Broking giants Aon and WTW have both announced plans to withdraw all businesses from Russia, in response to the country’s invasion of Ukraine.
Following the lead of Marsh McLennan last week, this means the world’s three largest insurance brokers have now all severed ties with Russia.
Insurers such as Generali have also exited the country following its widely-condemned invasion of Ukraine, while specialist re/insurance marketplace Lloyd’s has firmly lent its support to the sanctions imposed by the UK government.
“We continue to be dismayed by the crisis in Ukraine,” said WTW CEO Carl Hess. “WTW remains steadfast in our support for all our colleagues and their families in the region who have been affected. We wholeheartedly wish for a peaceful solution.”
The CEO went on to explain that WTW will transfer ownership of its Russian businesses to local management who, going forward, will operate independently in the Russian market.
“While we strongly believe this is the right decision, it was not made in haste nor without consideration for our dedicated Russian colleagues,” he added.
Aon meanwhile, has made the decision to suspend its operational activity in Russia, and intends to put all colleagues in Russia on paid leave.
“The escalation of the conflict in Ukraine continues to cause the senseless loss of life to innocent civilians, and the intentional destruction of schools, civilian property and infrastructure,” said Aon CEO Greg Case.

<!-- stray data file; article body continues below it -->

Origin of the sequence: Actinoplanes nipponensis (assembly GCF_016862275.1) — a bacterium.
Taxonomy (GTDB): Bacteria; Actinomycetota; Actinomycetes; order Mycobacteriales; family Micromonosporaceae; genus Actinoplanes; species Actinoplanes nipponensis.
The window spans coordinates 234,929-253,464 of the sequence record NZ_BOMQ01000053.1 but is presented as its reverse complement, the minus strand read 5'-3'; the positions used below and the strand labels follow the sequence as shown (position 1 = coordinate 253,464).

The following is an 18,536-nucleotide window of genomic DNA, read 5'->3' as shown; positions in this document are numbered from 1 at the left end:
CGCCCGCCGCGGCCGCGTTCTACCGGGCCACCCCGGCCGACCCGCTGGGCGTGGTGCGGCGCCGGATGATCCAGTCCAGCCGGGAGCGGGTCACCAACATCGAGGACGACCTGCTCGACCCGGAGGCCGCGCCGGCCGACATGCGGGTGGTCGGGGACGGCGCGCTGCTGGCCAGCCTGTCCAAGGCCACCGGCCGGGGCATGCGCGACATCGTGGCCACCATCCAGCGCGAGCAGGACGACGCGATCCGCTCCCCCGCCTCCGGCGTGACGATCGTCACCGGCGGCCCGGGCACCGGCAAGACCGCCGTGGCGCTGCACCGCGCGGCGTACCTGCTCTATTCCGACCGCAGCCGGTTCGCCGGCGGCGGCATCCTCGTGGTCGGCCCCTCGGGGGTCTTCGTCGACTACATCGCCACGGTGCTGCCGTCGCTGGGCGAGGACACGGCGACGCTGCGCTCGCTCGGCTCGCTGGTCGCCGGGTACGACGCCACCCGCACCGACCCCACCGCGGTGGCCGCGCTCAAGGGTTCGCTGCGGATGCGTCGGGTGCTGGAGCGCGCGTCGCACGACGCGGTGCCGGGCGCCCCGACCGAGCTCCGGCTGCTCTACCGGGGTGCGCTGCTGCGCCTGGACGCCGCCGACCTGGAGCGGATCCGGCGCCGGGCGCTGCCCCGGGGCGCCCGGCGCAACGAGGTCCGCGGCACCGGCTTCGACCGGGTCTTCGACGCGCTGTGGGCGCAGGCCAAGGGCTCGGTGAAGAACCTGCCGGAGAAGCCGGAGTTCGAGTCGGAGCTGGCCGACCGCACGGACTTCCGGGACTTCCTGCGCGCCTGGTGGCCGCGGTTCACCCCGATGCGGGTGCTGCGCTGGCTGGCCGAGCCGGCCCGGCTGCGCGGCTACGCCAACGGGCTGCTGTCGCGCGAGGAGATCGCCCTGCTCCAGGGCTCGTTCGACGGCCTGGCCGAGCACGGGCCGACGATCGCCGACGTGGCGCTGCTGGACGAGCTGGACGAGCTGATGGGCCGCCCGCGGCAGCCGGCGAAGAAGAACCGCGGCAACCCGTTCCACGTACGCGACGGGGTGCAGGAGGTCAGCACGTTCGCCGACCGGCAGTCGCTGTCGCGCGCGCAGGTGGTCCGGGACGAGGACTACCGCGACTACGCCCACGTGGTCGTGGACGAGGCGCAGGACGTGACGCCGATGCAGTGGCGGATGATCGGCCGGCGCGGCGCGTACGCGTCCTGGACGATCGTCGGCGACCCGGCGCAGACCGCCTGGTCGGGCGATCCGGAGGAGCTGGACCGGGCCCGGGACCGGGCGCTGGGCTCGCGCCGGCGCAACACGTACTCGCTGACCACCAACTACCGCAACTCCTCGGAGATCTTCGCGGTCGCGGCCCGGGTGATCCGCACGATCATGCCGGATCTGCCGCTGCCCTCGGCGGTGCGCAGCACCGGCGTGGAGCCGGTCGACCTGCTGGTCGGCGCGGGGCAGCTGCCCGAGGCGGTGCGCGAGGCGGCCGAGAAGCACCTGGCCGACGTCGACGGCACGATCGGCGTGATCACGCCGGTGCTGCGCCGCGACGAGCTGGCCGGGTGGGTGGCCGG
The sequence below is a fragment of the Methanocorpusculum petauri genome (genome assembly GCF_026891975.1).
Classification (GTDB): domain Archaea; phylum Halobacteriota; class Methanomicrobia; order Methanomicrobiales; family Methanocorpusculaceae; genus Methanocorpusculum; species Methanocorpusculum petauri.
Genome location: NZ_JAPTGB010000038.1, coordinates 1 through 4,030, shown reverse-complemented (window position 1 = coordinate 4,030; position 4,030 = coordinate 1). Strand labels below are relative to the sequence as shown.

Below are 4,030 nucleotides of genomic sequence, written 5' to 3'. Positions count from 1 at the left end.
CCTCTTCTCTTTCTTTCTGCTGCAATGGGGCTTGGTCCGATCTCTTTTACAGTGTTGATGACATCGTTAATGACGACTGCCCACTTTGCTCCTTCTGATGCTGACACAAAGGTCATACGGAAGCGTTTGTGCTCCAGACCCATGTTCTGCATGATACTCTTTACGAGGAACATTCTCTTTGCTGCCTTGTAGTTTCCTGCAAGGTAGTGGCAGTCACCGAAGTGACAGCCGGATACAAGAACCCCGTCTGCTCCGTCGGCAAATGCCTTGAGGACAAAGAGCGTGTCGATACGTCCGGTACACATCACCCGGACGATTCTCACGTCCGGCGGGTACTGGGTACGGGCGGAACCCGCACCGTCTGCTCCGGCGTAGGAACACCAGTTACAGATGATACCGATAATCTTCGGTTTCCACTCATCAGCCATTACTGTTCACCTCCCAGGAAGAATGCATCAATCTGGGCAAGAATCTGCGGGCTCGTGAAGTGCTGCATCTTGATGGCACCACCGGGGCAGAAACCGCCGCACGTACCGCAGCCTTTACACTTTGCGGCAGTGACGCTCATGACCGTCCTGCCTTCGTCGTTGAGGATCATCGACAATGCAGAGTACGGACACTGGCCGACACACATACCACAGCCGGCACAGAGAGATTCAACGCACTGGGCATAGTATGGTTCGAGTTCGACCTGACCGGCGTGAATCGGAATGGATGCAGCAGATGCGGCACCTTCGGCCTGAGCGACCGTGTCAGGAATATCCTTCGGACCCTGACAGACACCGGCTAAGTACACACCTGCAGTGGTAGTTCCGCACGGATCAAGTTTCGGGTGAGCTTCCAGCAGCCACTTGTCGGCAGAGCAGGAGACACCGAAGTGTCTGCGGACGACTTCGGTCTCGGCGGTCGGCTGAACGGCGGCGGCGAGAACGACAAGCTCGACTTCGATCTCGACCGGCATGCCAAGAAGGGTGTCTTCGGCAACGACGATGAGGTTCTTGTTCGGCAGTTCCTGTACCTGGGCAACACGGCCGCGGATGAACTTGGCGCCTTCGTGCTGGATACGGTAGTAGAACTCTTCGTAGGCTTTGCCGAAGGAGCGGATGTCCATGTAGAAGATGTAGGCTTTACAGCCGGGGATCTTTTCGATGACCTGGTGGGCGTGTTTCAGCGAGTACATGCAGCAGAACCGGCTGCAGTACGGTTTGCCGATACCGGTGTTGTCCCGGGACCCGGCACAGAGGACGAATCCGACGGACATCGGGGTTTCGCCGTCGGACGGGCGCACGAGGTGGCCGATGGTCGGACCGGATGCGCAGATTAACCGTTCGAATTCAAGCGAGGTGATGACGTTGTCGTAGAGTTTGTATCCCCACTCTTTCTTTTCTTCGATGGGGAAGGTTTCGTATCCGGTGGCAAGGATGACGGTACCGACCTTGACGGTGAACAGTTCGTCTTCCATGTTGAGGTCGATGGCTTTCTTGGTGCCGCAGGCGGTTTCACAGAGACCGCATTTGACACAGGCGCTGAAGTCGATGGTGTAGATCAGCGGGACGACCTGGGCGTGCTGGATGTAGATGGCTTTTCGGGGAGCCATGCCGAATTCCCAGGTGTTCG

“Right now, our primary focus is on the safety and well-being of our colleagues in Ukraine and our colleagues’ families, and those in Russia who might be adversely impacted. And we will continue to monitor the situation to determine if we will take further actions.”
While Western nations have stopped short of becoming directly involved in the Russia-Ukraine conflict, they have introduced an unprecedented set of sanctions designed to isolate Russia from the global financial system and cripple its economy.
Among these are measures that aim to prevent Russian businesses from accessing international insurance and reinsurance services, with the UK having recently introduced rules that prevent Russian companies in the aviation and space industry from accessing the UK insurance sector.
Additionally, in response to the conflict, a coalition of NGOs and groups around the world have called on financial institutions most exposed to Russian oil, gas, and coal to cease all ties with these companies, with many of the largest global insurers and reinsurers specifically named.
SCOR has already elected to postpone its March 29th Investor Day to July, citing the geopolitical situation, humanitarian and global impacts of the Russian invasion.